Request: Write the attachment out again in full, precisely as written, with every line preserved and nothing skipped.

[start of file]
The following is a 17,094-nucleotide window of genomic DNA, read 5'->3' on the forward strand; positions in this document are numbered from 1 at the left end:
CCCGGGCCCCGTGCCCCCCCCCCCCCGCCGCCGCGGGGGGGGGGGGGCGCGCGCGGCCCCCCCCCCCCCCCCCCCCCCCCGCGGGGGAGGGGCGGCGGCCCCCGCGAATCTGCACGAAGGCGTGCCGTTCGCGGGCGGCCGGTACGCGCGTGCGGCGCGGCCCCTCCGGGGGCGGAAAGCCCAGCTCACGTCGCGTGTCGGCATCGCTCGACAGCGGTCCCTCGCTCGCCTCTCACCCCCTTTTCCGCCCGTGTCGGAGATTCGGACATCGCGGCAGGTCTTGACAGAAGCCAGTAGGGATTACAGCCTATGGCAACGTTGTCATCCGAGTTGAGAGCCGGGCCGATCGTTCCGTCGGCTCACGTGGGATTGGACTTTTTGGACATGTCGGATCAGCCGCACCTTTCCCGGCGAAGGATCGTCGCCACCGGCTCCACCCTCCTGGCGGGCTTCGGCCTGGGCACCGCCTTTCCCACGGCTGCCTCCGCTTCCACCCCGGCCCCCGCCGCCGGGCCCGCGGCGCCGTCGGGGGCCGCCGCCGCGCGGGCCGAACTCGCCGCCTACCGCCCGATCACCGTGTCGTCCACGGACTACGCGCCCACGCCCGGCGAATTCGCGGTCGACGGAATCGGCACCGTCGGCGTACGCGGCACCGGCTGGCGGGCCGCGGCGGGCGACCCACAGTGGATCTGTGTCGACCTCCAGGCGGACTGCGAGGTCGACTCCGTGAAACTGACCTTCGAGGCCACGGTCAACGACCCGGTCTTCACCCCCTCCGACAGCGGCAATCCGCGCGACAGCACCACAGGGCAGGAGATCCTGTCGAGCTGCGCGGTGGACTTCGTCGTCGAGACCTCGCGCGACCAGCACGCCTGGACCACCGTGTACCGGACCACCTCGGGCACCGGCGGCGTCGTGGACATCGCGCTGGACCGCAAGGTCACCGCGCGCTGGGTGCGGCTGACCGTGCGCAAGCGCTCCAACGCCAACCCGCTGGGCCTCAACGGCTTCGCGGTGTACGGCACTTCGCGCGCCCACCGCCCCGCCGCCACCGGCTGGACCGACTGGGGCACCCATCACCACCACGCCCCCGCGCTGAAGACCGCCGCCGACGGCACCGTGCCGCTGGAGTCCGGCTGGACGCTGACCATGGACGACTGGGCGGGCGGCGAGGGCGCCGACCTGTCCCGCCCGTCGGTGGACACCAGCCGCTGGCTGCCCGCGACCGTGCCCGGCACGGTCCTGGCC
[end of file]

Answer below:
The following is a 17,094-nucleotide window of genomic DNA, read 5'->3' on the forward strand; positions in this document are numbered from 1 at the left end:
CCCGGGCCCCGTGCCCCCCCCCCCCCGCCGCCGCGGGGGGGGGGGGGCGCGCGCGGCCCCCCCCCCCCCCCCCCCCCCCCGCGGGGGAGGGGCGGCGGCCCCCGCGAATCTGCACGAAGGCGTGCCGTTCGCGGGCGGCCGGTACGCGCGTGCGGCGCGGCCCCTCCGGGGGCGGAAAGCCCAGCTCACGTCGCGTGTCGGCATCGCTCGACAGCGGTCCCTCGCTCGCCTCTCACCCCCTTTTCCGCCCGTGTCGGAGATTCGGACATCGCGGCAGGTCTTGACAGAAGCCAGTAGGGATTACAGCCTATGGCAACGTTGTCATCCGAGTTGAGAGCCGGGCCGATCGTTCCGTCGGCTCACGTGGGATTGGACTTTTTGGACATGTCGGATCAGCCGCACCTTTCCCGGCGAAGGATCGTCGCCACCGGCTCCACCCTCCTGGCGGGCTTCGGCCTGGGCACCGCCTTTCCCACGGCTGCCTCCGCTTCCACCCCGGCCCCCGCCGCCGGGCCCGCGGCGCCGTCGGGGGCCGCCGCCGCGCGGGCCGAACTCGCCGCCTACCGCCCGATCACCGTGTCGTCCACGGACTACGCGCCCACGCCCGGCGAATTCGCGGTCGACGGAATCGGCACCGTCGGCGTACGCGGCACCGGCTGGCGGGCCGCGGCGGGCGACCCACAGTGGATCTGTGTCGACCTCCAGGCGGACTGCGAGGTCGACTCCGTGAAACTGACCTTCGAGGCCACGGTCAACGACCCGGTCTTCACCCCCTCCGACAGCGGCAATCCGCGCGACAGCACCACAGGGCAGGAGATCCTGTCGAGCTGCGCGGTGGACTTCGTCGTCGAGACCTCGCGCGACCAGCACGCCTGGACCACCGTGTACCGGACCACCTCGGGCACCGGCGGCGTCGTGGACATCGCGCTGGACCGCAAGGTCACCGCGCGCTGGGTGCGGCTGACCGTGCGCAAGCGCTCCAACGCCAACCCGCTGGGCCTCAACGGCTTCGCGGTGTACGGCACTTCGCGCGCCCACCGCCCCGCCGCCACCGGCTGGACCGACTGGGGCACCCATCACCACCACGCCCCCGCGCTGAAGACCGCCGCCGACGGCACCGTGCCGCTGGAGTCCGGCTGGACGCTGACCATGGACGACTGGGCGGGCGGCGAGGGCGCCGACCTGTCCCGCCCGTCGGTGGACACCAGCCGCTGGCTGCCCGCGACCGTGCCCGGCACGGTCCTGGCC